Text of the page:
— No Context French 🇫🇷 (@nocontextfre) March 21, 2023
Making pictures of Trump getting arrested while waiting for Trump’s arrest. pic.twitter.com/4D2QQfUpLZ
— Eliot Higgins (@EliotHiggins) March 20, 2023
Twitter detectives may be able to spot the distorted hands and distorted faces of AI-generated photos, but many regular users are still fooled. WhatsApp users in Brazil were inundated with false information about the legitimacy of their presidential election last October, prompting many to riot in support of ex-president Jair Bolsonaro, who ultimately lost the election.
When an image is shared on a small screen at the height of the news cycle by someone you trust, it is much more difficult to spot flaws and fakery. As a fully encrypted messaging app, WhatsApp has limited ability to prevent the spread of false information, such as photos that are shared endlessly among friends, families, and groups.
Although Higgins and “No Context French” was only trying to pull a prank, the widespread extent to which their posts were believed to be genuine highlights a serious threat to the future of social media and, by extension, to society at large.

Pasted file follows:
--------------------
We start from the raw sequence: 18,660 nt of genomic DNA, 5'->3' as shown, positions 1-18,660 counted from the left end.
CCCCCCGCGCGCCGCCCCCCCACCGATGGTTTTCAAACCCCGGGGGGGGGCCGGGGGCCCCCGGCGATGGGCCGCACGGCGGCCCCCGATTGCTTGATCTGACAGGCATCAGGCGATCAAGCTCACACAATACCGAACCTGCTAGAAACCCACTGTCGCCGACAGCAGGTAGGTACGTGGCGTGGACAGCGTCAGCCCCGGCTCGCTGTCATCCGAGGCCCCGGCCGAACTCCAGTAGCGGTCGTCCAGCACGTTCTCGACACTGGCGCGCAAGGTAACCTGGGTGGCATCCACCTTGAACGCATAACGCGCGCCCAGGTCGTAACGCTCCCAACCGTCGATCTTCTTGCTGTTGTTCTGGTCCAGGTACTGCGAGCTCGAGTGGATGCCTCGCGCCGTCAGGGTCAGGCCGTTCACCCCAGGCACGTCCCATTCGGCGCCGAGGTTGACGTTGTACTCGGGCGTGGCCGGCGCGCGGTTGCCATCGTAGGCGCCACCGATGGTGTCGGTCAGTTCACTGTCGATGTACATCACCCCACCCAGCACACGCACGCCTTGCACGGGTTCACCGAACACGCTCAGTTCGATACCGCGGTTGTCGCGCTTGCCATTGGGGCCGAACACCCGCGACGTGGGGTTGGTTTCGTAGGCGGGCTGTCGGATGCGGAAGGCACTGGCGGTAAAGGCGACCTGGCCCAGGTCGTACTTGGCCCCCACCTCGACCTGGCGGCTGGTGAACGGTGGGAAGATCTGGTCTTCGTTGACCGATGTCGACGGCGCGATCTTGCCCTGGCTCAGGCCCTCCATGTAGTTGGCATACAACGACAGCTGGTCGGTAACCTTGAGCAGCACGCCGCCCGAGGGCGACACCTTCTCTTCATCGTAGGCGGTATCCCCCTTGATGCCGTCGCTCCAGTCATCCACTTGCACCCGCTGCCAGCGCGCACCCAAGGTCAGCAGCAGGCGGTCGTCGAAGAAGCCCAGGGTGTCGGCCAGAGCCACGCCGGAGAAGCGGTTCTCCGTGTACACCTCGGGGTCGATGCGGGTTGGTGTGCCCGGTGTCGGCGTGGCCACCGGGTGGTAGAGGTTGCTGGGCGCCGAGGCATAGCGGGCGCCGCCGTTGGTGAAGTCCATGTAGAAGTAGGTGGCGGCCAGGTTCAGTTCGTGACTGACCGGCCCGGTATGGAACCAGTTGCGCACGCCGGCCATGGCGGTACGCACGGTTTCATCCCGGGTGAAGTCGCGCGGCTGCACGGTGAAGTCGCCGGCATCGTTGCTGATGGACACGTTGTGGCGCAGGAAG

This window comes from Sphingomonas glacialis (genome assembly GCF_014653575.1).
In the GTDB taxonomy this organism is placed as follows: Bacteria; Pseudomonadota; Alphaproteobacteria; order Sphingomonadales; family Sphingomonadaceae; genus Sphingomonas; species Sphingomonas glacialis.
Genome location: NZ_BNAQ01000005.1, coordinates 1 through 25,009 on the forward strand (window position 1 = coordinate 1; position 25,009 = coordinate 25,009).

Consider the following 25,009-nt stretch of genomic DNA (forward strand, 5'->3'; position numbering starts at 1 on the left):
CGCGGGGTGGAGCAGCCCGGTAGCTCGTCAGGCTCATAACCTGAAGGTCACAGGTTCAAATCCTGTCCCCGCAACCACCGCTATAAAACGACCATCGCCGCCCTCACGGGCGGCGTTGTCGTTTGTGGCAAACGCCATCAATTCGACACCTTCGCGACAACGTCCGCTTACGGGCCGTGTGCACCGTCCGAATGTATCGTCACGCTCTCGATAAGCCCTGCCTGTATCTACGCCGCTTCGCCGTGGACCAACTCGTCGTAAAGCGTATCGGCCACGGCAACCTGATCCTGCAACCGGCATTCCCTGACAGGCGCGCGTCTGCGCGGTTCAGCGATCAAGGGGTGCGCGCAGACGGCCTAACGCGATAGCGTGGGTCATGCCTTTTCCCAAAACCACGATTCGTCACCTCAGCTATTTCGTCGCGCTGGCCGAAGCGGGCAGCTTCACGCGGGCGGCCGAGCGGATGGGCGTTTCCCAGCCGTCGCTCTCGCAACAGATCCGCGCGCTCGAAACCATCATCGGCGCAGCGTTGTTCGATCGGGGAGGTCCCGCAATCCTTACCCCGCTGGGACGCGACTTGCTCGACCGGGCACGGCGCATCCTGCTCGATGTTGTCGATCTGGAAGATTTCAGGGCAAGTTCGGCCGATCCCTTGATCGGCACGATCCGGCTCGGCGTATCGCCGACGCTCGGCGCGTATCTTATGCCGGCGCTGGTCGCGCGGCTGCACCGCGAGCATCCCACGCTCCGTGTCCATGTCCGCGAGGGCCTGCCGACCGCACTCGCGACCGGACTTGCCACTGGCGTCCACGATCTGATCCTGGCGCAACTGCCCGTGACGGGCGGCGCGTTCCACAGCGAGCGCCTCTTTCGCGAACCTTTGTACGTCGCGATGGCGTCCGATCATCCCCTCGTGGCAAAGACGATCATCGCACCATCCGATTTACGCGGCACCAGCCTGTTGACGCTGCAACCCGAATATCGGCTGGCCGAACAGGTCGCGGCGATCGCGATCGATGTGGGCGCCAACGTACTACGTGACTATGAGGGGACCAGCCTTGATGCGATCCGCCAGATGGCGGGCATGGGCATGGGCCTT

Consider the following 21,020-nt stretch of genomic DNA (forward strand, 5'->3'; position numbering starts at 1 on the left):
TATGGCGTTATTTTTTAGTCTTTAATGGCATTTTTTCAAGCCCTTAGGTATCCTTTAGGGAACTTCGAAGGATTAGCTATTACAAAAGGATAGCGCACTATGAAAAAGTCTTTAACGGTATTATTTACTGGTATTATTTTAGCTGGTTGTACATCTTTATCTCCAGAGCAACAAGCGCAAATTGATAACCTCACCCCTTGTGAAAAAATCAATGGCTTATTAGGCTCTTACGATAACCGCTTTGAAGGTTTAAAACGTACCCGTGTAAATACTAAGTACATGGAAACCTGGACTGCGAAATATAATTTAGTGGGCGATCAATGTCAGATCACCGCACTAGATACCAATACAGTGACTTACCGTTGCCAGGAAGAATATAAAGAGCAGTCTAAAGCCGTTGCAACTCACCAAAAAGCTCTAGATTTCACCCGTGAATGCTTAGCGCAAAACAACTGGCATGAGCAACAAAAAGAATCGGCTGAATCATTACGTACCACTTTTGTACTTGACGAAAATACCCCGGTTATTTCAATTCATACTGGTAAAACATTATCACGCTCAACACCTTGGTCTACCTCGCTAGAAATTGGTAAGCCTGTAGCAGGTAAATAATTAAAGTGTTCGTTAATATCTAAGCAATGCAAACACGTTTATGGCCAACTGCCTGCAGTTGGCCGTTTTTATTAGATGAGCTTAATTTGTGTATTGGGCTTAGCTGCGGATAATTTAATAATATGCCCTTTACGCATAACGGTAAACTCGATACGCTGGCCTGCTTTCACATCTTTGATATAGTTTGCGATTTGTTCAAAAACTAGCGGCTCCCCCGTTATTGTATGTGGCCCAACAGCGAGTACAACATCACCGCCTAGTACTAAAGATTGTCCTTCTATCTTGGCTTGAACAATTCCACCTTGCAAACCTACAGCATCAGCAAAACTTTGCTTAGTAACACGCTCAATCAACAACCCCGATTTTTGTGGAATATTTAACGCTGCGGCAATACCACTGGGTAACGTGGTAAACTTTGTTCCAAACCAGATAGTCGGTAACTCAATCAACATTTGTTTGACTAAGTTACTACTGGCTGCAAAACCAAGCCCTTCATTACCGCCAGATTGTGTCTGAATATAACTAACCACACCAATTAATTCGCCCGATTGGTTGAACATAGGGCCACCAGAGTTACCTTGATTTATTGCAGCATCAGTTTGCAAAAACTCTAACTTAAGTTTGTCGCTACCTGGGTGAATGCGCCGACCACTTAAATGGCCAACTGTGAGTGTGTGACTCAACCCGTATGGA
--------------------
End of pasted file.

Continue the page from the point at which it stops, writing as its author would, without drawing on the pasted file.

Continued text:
On Tuesday, TikTok revised its terms of service to prohibit artificial intelligence-generated content that is misleading. 2 The most recent version of Twitter’s policy on artificial media states that users should not distribute deceptive images and that the company “may label tweets containing misleading media.” Twitter’s new auto reply for the media is the poop emoji, which I received when I questioned the Elon Musk-led firm why it hadn’t labeled the bogus Trump and Macron images as they went viral.
Those that promoted the Trump photos as authentic with clickbait hashtags like “BREAKING” have been reported to Twitter’s Community Notes, a feature that allows users to provide background information about specific tweets. But, with Musk at the helm, Twitter has become increasingly permissive of content, which means false photos may do particularly well there.
Although Meta Platforms Inc. promised in 2020 that it will eliminate all AI-generated media designed to deceive consumers, as of Wednesday, at least one “Trump arrest” image shared by a Facebook user as true news had not been removed. 4 Meta did not provide any commentary after being asked.
With the proliferation of generative AI technologies like Midjourney and ChatGPT, it will become increasingly difficult for the general public to tell fiction from fact. Last year, the founder of one of these AI tools informed me that the solution to this problem was straightforward: we just need to make some changes.
Already, I find myself wondering whether or not the true photographs of politicians I see on social media are authentic. Many of us will become skeptics because of AI tools. They might lead the charge in spreading false information among the more impressionable members of society.